COLUMBIA — Every K-12 public school in South Carolina should be patrolled by an armed law enforcement officer immediately — no matter what the cost, Gov. Henry McMaster said Thursday.
State schools Superintendent Molly Spearman separately recommended staffing every school with a mental health counselor.
Both multimillion-dollar suggestions would require funding approved by the Legislature. Neither Republican politician had a cost estimate or suggestion about where to find the money in a state already struggling with K-12 funding.
"This is imperative. This is something that must be done," McMaster said after addressing a school safety summit he organized at the University of South Carolina.
The effort should happen "yesterday," he said.
McMaster included $5 million in his budget proposal in January to put 75 school resource officers in the state's poorest schools, saying at the time his goal was to eventually put a certified officer in every school.
There are more than 1,200 schools statewide. It's unclear how many don't have a certified officer assigned only to that campus. In a 2017 survey, 341 of the schools that responded said they had none. Some schools share officers.
Asked about the additional cost, McMaster responded, "Then we'll ask for more."
His budget was released before a gunman killed 17 people at a Florida high school Feb. 14. The officer assigned to that school stayed outside the school during the attack and since resigned. McMaster did not address that.
McMaster has said he also would sign legislation allowing teachers to possess guns in school. On Thursday, he said those teachers need to be trained.
“The first is arming not the teachers, but the certified law enforcement officers,” he said. “A teacher — or most school personnel — does not have the kind of experience, the kind of relationships and connections with law enforcement that a trained officer would.”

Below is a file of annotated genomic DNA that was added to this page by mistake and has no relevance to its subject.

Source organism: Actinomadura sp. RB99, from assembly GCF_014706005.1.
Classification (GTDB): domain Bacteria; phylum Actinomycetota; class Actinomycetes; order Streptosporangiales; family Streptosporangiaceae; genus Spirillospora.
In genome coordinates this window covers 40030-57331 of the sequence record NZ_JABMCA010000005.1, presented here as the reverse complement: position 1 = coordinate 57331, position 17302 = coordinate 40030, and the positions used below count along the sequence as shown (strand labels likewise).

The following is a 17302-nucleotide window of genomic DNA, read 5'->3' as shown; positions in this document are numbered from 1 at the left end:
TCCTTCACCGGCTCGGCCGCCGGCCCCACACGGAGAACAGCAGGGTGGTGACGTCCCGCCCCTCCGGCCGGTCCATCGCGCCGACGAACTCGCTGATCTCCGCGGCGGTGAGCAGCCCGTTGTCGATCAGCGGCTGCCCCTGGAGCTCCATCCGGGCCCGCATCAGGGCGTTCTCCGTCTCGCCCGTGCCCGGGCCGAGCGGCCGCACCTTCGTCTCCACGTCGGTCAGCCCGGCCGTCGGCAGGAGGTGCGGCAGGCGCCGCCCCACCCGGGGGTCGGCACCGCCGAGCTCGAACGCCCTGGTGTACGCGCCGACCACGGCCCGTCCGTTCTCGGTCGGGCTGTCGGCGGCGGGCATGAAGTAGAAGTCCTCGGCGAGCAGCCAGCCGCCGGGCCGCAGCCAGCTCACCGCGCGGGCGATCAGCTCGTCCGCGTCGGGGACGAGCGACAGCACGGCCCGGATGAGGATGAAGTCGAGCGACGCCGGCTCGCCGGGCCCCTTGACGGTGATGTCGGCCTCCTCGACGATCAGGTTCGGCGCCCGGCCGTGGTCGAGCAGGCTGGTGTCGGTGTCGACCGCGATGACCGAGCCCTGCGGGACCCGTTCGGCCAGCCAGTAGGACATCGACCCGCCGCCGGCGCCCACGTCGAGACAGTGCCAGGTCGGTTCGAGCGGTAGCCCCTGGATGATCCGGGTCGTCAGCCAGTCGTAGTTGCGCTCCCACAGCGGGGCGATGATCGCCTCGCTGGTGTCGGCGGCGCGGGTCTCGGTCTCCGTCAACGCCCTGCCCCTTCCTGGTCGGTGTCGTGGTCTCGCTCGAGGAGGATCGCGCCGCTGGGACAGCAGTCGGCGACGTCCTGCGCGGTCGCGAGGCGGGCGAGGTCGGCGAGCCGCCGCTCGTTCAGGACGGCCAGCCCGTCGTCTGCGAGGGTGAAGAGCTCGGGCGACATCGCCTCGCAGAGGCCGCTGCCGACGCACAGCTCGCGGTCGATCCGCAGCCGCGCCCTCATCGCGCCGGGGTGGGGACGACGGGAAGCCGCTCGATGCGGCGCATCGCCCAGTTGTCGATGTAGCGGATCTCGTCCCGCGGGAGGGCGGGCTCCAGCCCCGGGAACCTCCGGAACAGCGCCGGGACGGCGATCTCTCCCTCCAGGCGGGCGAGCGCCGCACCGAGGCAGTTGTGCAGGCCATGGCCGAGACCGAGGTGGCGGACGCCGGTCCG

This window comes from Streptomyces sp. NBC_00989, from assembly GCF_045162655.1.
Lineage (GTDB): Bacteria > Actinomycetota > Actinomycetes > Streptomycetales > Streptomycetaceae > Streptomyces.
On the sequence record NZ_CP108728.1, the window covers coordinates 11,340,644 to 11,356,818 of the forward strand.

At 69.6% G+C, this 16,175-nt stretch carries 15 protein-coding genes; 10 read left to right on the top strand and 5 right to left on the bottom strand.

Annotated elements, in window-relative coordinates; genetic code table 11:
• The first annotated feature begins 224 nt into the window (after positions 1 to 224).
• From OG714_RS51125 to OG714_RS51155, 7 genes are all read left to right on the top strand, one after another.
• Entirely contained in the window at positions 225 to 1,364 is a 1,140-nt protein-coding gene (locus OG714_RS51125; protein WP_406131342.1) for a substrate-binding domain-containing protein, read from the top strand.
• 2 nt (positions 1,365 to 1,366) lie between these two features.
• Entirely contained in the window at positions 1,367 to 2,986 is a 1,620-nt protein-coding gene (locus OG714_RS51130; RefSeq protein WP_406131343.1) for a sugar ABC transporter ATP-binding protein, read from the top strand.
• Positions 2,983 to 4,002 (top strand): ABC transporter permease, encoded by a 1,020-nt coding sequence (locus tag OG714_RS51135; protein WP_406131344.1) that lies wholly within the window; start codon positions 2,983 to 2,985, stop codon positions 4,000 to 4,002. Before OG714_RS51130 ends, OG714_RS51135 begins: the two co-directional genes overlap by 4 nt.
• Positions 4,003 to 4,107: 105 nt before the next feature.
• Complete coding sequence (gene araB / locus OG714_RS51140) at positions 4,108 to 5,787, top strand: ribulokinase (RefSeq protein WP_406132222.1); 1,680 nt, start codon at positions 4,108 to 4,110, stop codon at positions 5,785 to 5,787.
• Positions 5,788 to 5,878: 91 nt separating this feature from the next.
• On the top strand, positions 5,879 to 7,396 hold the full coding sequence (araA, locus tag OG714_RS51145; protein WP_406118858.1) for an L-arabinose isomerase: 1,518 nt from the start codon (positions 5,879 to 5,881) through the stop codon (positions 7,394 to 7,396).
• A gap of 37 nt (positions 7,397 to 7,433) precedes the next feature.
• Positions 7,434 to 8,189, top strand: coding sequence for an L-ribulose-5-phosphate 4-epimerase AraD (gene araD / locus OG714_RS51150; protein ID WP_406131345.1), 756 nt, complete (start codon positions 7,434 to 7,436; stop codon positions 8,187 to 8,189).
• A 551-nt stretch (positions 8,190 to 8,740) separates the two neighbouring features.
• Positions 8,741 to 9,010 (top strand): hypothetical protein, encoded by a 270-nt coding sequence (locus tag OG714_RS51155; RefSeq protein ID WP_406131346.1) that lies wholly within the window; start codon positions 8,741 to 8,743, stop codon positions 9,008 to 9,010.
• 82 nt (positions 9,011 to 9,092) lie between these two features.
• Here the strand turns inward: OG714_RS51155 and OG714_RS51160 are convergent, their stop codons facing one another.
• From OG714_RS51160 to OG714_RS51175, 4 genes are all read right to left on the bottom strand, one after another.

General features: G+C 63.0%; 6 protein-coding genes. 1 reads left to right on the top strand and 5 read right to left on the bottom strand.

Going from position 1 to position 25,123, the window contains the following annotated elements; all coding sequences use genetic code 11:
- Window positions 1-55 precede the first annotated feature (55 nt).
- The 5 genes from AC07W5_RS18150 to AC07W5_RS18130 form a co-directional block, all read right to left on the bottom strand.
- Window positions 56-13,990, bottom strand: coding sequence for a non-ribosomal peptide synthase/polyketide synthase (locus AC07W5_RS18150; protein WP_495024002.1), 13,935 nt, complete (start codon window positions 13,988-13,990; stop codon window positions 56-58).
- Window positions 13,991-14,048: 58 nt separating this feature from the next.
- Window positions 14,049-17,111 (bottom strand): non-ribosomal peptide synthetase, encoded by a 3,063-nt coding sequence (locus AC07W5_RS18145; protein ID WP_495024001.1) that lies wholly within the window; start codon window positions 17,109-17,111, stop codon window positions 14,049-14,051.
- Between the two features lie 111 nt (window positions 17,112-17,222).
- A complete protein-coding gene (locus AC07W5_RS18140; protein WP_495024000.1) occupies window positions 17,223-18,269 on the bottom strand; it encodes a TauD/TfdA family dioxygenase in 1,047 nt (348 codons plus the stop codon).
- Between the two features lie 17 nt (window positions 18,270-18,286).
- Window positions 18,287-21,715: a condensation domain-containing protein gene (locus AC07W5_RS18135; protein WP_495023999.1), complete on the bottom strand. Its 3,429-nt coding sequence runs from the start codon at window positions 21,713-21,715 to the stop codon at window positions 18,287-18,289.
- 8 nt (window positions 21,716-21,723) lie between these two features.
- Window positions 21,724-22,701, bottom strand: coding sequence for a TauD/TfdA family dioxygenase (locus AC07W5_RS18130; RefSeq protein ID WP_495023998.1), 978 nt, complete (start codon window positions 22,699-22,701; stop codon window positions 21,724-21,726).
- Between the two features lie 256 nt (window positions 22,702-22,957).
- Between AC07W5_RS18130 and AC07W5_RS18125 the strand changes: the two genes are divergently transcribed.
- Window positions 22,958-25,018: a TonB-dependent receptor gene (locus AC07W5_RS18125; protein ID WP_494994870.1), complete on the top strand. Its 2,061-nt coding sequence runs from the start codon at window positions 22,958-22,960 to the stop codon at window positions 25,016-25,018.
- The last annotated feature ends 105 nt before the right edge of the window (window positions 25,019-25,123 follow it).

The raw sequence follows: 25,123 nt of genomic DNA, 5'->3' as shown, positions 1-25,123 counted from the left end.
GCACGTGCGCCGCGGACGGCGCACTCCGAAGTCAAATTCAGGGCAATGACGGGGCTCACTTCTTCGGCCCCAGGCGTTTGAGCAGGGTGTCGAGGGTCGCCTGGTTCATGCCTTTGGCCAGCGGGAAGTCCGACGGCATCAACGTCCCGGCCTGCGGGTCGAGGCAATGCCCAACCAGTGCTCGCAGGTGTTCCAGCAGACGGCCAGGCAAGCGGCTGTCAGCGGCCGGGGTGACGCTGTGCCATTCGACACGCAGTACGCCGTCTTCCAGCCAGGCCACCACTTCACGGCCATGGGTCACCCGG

As for mental health, it's unclear how many schools lack the mental health counselors Spearman says are needed to address the growing social and emotional problems students are bringing to schools.
Spearman also wants every teacher trained on how to recognize red-flag behaviors from students before they turn violent.
"So when they see anything suspicious, they will know what to do, how to report it, and who to go to," she said.
The training would largely be conducted through online courses the agency is developing with the State Law Enforcement Division.
The required classes could be ready before the coming school year, Spearman said.
"Our teachers need training in how to address mental health needs," said Erin Fox, a teacher at Gaffney High School and the 2017 state Teacher of the Year.
Last week, Spearman announced her agency is reviewing school security issues at districts across the state. She also supports requiring active shooter drills.
Some GOP House members have proposed a bill letting teachers or other employees carry firearms at school after training. That bill has not had a hearing.
The House has also passed legislation creating a panel to study putting metal detectors in schools, which also could cost millions of dollars more.